Pre-Spanish Period

8197 Words Jul 27th, 2011 33 Pages
The Pre-Spanish Period
Historical Background

Long before the Spaniards and other foreigners landed or set foot on Philippine shores, our forefathers already had their own literature stamped in the history of our race.
Our ancient literature shows our customs and traditions in everyday life as traced in our folk stories, old plays and short stories. Our ancestors also had their own alphabet which was different from that brought by the Spaniards. The first alphabet used by our ancestor was similar to that of the Malayo-Polynesian alphabet.
Why certain things existed in their physical environment must have intrigued the ancient Filipinos as it did other early peoples. In their effort to define their world, to account for the
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- widely disseminated through all places in the world might bring to reality what we all bring about our world.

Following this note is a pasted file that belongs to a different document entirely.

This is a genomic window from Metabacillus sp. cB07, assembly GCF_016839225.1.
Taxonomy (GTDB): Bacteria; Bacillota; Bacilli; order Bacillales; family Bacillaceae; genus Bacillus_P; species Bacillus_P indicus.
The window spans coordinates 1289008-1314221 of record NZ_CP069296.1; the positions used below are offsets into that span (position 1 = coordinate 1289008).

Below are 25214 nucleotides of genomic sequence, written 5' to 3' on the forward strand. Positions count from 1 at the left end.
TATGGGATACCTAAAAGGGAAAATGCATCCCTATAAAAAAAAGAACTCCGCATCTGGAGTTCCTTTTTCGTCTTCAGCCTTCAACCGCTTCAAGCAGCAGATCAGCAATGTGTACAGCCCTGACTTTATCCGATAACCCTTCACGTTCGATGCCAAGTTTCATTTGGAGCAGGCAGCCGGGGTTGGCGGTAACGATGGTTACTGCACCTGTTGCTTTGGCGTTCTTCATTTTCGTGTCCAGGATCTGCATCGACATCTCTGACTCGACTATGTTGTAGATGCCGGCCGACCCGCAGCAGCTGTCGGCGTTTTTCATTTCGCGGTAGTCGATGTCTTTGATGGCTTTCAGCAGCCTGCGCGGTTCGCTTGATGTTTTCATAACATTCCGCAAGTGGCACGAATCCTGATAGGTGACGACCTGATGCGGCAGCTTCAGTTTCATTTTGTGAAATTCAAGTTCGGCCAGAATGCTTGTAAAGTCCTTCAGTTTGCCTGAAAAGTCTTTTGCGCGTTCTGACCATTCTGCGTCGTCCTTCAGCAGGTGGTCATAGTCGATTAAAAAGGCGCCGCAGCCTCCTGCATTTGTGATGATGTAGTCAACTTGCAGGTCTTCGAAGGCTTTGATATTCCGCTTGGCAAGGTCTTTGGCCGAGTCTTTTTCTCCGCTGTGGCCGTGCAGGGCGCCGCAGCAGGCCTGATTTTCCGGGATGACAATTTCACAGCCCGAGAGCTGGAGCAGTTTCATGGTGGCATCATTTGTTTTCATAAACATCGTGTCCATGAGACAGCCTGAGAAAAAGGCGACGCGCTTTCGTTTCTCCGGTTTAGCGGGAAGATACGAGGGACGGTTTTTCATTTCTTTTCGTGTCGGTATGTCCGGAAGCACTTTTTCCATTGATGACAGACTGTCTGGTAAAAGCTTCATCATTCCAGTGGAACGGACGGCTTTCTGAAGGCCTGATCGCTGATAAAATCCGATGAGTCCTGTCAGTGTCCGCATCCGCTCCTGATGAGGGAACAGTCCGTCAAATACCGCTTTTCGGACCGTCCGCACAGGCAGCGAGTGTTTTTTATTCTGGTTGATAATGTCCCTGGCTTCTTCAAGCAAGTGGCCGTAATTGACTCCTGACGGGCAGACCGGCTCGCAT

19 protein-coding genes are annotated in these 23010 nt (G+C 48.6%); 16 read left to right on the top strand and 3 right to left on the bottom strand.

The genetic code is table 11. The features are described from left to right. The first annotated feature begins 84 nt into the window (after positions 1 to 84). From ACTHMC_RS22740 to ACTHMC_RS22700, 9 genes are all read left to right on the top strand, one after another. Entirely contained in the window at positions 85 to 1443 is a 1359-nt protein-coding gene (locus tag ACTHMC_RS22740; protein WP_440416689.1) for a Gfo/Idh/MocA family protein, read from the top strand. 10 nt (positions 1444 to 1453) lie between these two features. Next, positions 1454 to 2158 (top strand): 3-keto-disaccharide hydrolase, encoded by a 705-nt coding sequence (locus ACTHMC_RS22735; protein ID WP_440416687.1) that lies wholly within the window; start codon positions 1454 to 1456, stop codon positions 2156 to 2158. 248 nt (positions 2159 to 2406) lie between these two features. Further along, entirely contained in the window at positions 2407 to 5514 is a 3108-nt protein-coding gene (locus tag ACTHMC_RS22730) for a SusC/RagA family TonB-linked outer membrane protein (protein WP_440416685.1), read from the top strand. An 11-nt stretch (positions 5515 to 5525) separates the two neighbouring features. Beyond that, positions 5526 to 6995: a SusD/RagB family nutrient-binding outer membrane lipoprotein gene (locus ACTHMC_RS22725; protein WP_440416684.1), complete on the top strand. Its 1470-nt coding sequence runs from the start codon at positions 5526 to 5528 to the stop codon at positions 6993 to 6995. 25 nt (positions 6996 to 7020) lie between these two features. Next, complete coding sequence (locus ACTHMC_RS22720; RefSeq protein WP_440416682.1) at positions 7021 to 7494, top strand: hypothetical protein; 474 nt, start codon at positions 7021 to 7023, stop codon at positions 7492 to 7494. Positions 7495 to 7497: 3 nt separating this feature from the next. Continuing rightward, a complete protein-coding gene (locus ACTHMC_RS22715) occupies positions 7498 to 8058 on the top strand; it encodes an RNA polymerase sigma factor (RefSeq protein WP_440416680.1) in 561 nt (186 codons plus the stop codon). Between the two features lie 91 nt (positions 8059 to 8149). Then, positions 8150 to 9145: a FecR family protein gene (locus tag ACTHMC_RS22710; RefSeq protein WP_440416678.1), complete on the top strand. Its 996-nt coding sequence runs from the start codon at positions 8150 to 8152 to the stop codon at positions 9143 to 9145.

- The folktales are shaped by the thoughts and the actions, the aspirations and fears of a people. Often the outline of a story and sometimes even the characters are common to several characters (epic and folklore).

Why Myths are Studied

We study myths for at least 5 reasons:

1) They have had such a deep influence on all great literatures.
2) The great writers in the English language have been fascinated by the stories that these ancient people told.
3) We can hardly understand Shakespeare or Milton or Keats or Lowell without being familiar with the myths of Greece and Rome.
4) They also provide modern drama with themes and spectacles.
5) Mythology is an important link to the past.

Philosophical Bases of Mythology

1) Scriptural Theory, according to which , all stories of myths and legends are derived from the Scriptures, though the real facts and names have been disguised and altered. (e.g. Deucalion is Noah, Hercules is Samson, Arion is Jonah, etc.)

2) Historical Theory, according to which, all the persons mentioned in mythology were once real human beings, and the legends and fabulous traditions relating to them are merely the additions and embellishments of later times.
(e.g. Aeolus, king of the Winds, was ruler of some islands in the Tyrrhenian Sea;
Cadmus, who sowed the earth w/ dragons’ teeth)

3) Allegorical
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